by Jeff Reeves | September 20, 2012 9:39 am
Many investors simply don’t trust the equities rally in 2012. There’s grumbling about both the unlimited scope and ineffectiveness of QE3. There’s fear of a prolonged recession in Europe fueled by austerity and debt troubles, and risks of a similar disaster in the U.S., thanks to the “fiscal cliff.” There’s talk of a hard landing in China, the risk of global inflation in commodities like oil … and so on and so on.
But the bottom line is that the S&P 500 is up about 15% year-to-date, and many highfliers continue to make investors rich. Take mega-tech stock Apple (NASDAQ:AAPL), which just set an all-time high above $700, as just the biggest example. So, maybe things aren’t as bad as some of you out there think.
And even if that rally in domestic equities is not lost on you, consider that Germany’s DAX has soared 25% so far in 2012!
Maybe it’s time you stop doubting the stock rally — not just here, but also across the Atlantic Ocean.
After all, practically speaking, if you want to ride the biggest leg up in the recovery rally, you need to be in before the all-clear sounds. Consider that in the six months after the markets bottomed in March 2009, they soared 60% in the next eight months … before getting mighty choppy. In other words, if you waited too long, you missed out.
So, allow me to start chipping away at your doubts and providing a bullish case for Europe:
At the beginning of September, the European Central Bank unveiled its Outright Monetary Transactions (OMT) plan. This is a new bond-buying scheme that will allow it to purchase theoretically unlimited amounts of short-term sovereign debt from European Union nations that need help — namely, Italy and Spain.
Following the move, Italian and Spanish bond yields slumped significantly. Consider that just a few weeks ago, the Italian 10-year was commanding a nearly 5.8% interest rate. Now it’s around a 4.9% yield. In Spain, the 10-year was yielding almost 6.9% before the OMT announcement, and now yields 5.9%. Those still are not super-attractive rates, but they dramatically reduce the burden on governments because they can borrow at more reasonable levels.
It’s also worth noting that Italian Prime Minister Mario Monti has made some tough changes, including tax hikes and targeted cuts along with pension reform, to improve the nation’s balance sheet. Some estimates project a budget surplus as high as 5% of GDP in 2013! That’s not something you hear a lot, considering the bad rap Italy gets in the press.
And of course, you have the stronger nations like Germany that have bankrolled trouble spots — and Germany’s budget remains firm, too. Consider that for the first half of this year, Berlin finished with a budgetary surplus.
It hasn’t been easy, and there have been many policy missteps on all sides during the past few years. But it’s hard to act like the eurozone is going to fall apart when tough budget decisions already are resulting in stronger financial outlooks for major economies Germany and Italy.
Angela Merkel has had a marked change in her tone, and now it appears that the EU is no longer messing with the brinksmanship it was a year ago. Talks of dissolution or kicking out debtor nations like Greece have faded, and instead are replaced by headlines like:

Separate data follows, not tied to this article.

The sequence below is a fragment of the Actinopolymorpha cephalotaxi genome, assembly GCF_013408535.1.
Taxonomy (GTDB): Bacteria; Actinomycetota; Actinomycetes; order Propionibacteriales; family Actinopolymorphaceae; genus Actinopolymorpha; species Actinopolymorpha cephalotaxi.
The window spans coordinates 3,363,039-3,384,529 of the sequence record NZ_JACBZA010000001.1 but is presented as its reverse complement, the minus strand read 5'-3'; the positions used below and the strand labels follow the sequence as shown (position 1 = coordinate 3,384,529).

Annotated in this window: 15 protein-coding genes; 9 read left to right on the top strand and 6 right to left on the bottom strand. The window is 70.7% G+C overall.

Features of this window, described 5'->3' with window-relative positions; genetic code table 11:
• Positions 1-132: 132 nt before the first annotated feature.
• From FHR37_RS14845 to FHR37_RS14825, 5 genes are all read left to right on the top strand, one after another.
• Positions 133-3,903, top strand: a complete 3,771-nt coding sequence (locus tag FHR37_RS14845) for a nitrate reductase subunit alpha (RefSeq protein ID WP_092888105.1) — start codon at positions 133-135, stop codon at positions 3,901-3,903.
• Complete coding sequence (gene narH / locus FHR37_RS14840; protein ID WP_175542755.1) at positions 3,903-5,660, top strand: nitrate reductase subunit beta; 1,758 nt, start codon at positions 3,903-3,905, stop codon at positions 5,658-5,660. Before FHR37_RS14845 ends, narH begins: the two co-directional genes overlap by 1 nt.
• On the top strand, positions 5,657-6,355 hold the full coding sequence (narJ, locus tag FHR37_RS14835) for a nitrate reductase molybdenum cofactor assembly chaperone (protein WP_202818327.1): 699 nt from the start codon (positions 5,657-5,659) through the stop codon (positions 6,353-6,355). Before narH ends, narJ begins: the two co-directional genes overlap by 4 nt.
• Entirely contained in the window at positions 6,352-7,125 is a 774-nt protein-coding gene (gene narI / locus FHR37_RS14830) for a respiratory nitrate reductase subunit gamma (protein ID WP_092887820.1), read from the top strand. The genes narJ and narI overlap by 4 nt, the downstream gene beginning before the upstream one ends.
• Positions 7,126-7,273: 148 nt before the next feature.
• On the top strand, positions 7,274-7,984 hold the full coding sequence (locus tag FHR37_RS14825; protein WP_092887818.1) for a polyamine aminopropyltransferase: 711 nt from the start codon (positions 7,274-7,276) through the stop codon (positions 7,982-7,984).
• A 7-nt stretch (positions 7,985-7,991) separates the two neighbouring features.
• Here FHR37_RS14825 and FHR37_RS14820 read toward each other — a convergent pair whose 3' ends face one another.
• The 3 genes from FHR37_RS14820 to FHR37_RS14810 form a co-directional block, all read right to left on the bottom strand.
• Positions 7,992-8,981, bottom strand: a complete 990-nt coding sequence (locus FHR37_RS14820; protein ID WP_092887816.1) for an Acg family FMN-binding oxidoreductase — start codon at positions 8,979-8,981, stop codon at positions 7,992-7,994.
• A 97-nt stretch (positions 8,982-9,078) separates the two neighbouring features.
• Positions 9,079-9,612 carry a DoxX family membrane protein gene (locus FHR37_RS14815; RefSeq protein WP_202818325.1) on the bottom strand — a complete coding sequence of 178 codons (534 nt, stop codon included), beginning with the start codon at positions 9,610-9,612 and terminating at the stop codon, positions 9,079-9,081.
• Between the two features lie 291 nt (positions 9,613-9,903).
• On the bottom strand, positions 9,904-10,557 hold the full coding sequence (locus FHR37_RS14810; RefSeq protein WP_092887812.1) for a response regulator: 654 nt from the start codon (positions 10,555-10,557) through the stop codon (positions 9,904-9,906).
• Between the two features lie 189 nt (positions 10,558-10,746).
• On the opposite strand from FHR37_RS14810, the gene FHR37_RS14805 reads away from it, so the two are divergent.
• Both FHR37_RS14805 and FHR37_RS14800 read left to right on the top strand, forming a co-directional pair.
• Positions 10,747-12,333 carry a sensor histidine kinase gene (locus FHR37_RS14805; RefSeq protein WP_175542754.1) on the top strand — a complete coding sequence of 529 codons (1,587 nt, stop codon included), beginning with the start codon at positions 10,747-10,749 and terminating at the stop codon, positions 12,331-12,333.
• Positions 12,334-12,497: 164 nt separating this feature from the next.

“I feel your pain, German leader Angela Merkel tells Greeks” or “Germany Caves In (A Little Bit)” or “Merkel Changes Her Mind on Grexit Risks.”
In short, the tough talk has faded away, and now it’s all hugs and unity instead of doomsday scenarios where debts are denominated in long-forgotten currencies like the drachma.
Amid the conflict of the past few years, the “devaluation” of the euro as a currency has been pretty constant. But those familiar with macro trends should know that weaker currencies at home mean cheaper goods abroad — thus boosting exports and helping businesses dig out of a hole where domestic consumption is flagging.
Consider that in mid-2011, the euro peaked at rate of 1 to every $1.48 in American currency. And in late July, the euro hit a low just north of $1.20 — a nearly 19% decline in roughly a year.
Naturally, that has allowed European businesses to get more competitive overseas. That isn’t enough to cure all ills, of course, but it’s definitely a tailwind worth noting.
According to a recent Bank of America (NYSE:BAC) survey, global investors are most optimistic on euro-area equities, thanks to 18 months of drama, action and theoretical solutions. Check out this from Bloomberg Businessweek:
“A net 1 percent of money managers, who together oversee $524 billion, had a so-called overweight allocation in European stocks in September, according to a report published today. That’s the first time they have owned more of the region’s shares than a represented in global benchmarks since April 2011.
‘The ECB has done an amazing job in averting disaster and investors really don’t want to stand in the way of that,’ John Bilton, European investment strategist at Bank of America’s Merrill Lynch unit, said at a press conference in London. For the first time since April 2011, Europe’s debt crisis is not investors’ biggest fear, with concern about impending fiscal tightening in the U.S. now at the forefront, he said.”
The benchmark Stoxx Europe 600 is up 12% this year to a 15-month high, Germany’s DAX has outperformed the S&P, the CAC 40 in France is up 11% year-to-date and 18% in the past 12 months … seems like investors are coming around to EU investing.
Jeff Reeves is the editor of InvestorPlace.com and the author of “The Frugal Investor’s Guide to Finding Great Stocks.” Write him at firstname.lastname@example.org or follow him on Twitter via @JeffReevesIP. As of this writing, he did not own a position in any of the stocks named here.
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